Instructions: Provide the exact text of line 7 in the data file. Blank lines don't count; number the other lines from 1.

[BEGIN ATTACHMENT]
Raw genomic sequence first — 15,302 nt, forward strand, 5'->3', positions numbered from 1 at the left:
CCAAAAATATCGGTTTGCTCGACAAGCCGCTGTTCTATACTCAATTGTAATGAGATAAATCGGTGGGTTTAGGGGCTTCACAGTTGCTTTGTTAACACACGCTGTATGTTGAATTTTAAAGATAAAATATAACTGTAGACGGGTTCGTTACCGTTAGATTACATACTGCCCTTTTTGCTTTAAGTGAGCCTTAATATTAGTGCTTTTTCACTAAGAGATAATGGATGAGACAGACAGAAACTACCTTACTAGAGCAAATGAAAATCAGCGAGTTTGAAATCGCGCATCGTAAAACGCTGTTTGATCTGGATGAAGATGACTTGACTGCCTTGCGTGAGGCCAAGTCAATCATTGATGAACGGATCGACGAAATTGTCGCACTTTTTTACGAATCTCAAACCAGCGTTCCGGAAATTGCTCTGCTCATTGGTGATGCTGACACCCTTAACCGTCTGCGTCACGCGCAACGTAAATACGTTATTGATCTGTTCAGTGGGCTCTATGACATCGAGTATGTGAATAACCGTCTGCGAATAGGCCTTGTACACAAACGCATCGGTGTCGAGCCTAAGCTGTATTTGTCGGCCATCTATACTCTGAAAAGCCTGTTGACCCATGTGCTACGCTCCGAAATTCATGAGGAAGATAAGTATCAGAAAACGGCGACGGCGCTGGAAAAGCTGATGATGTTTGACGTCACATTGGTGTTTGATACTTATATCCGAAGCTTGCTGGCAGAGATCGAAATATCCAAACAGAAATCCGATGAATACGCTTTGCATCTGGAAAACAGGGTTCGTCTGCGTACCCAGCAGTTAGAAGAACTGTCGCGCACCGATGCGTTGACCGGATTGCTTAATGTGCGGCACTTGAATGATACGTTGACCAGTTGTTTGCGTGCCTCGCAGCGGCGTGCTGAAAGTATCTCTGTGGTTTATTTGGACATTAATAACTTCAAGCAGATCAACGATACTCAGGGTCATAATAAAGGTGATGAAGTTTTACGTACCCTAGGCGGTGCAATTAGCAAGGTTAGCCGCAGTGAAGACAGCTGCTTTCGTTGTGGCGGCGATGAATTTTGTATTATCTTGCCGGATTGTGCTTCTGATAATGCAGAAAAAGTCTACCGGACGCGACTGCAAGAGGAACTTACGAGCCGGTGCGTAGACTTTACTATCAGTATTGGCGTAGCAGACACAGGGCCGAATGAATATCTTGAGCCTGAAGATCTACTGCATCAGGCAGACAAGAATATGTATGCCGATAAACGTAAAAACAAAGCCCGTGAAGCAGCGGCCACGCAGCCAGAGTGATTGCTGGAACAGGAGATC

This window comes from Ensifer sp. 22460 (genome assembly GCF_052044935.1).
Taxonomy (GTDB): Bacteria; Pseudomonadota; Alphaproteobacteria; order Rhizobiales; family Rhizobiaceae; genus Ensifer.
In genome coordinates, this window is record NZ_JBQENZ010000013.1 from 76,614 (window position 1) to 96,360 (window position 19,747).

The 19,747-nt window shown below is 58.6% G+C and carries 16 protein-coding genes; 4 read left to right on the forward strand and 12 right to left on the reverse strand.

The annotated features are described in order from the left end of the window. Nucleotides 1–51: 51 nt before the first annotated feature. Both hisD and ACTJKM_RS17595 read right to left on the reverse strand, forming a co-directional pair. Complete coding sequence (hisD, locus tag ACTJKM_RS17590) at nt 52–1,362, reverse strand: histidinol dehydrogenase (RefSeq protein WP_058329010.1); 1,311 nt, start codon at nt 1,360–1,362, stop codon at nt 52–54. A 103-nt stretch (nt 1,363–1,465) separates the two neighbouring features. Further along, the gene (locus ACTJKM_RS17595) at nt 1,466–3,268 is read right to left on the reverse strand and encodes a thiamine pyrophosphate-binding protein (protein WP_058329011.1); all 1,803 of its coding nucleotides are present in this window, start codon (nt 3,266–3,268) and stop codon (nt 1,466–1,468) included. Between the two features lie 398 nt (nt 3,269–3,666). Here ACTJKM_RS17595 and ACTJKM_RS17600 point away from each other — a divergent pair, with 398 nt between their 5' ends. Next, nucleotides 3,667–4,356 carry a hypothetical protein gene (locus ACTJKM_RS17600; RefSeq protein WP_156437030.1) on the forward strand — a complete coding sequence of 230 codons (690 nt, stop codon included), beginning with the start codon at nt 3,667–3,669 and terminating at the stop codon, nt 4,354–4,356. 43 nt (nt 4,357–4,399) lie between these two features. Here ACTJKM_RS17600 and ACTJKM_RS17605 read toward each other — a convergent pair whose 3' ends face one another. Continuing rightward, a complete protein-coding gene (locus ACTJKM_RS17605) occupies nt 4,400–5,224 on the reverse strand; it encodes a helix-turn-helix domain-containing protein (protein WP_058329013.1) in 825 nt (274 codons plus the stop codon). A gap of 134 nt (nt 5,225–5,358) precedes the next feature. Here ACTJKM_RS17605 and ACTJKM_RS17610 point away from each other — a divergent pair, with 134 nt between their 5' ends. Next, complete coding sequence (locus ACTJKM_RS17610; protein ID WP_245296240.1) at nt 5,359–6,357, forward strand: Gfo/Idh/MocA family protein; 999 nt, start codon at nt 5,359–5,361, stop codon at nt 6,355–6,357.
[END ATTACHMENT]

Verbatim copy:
The annotated features are described in order from the left end of the window. Nucleotides 1–51: 51 nt before the first annotated feature. Both hisD and ACTJKM_RS17595 read right to left on the reverse strand, forming a co-directional pair. Complete coding sequence (hisD, locus tag ACTJKM_RS17590) at nt 52–1,362, reverse strand: histidinol dehydrogenase (RefSeq protein WP_058329010.1); 1,311 nt, start codon at nt 1,360–1,362, stop codon at nt 52–54. A 103-nt stretch (nt 1,363–1,465) separates the two neighbouring features. Further along, the gene (locus ACTJKM_RS17595) at nt 1,466–3,268 is read right to left on the reverse strand and encodes a thiamine pyrophosphate-binding protein (protein WP_058329011.1); all 1,803 of its coding nucleotides are present in this window, start codon (nt 3,266–3,268) and stop codon (nt 1,466–1,468) included. Between the two features lie 398 nt (nt 3,269–3,666). Here ACTJKM_RS17595 and ACTJKM_RS17600 point away from each other — a divergent pair, with 398 nt between their 5' ends. Next, nucleotides 3,667–4,356 carry a hypothetical protein gene (locus ACTJKM_RS17600; RefSeq protein WP_156437030.1) on the forward strand — a complete coding sequence of 230 codons (690 nt, stop codon included), beginning with the start codon at nt 3,667–3,669 and terminating at the stop codon, nt 4,354–4,356. 43 nt (nt 4,357–4,399) lie between these two features. Here ACTJKM_RS17600 and ACTJKM_RS17605 read toward each other — a convergent pair whose 3' ends face one another. Continuing rightward, a complete protein-coding gene (locus ACTJKM_RS17605) occupies nt 4,400–5,224 on the reverse strand; it encodes a helix-turn-helix domain-containing protein (protein WP_058329013.1) in 825 nt (274 codons plus the stop codon). A gap of 134 nt (nt 5,225–5,358) precedes the next feature. Here ACTJKM_RS17605 and ACTJKM_RS17610 point away from each other — a divergent pair, with 134 nt between their 5' ends. Next, complete coding sequence (locus ACTJKM_RS17610; protein ID WP_245296240.1) at nt 5,359–6,357, forward strand: Gfo/Idh/MocA family protein; 999 nt, start codon at nt 5,359–5,361, stop codon at nt 6,355–6,357.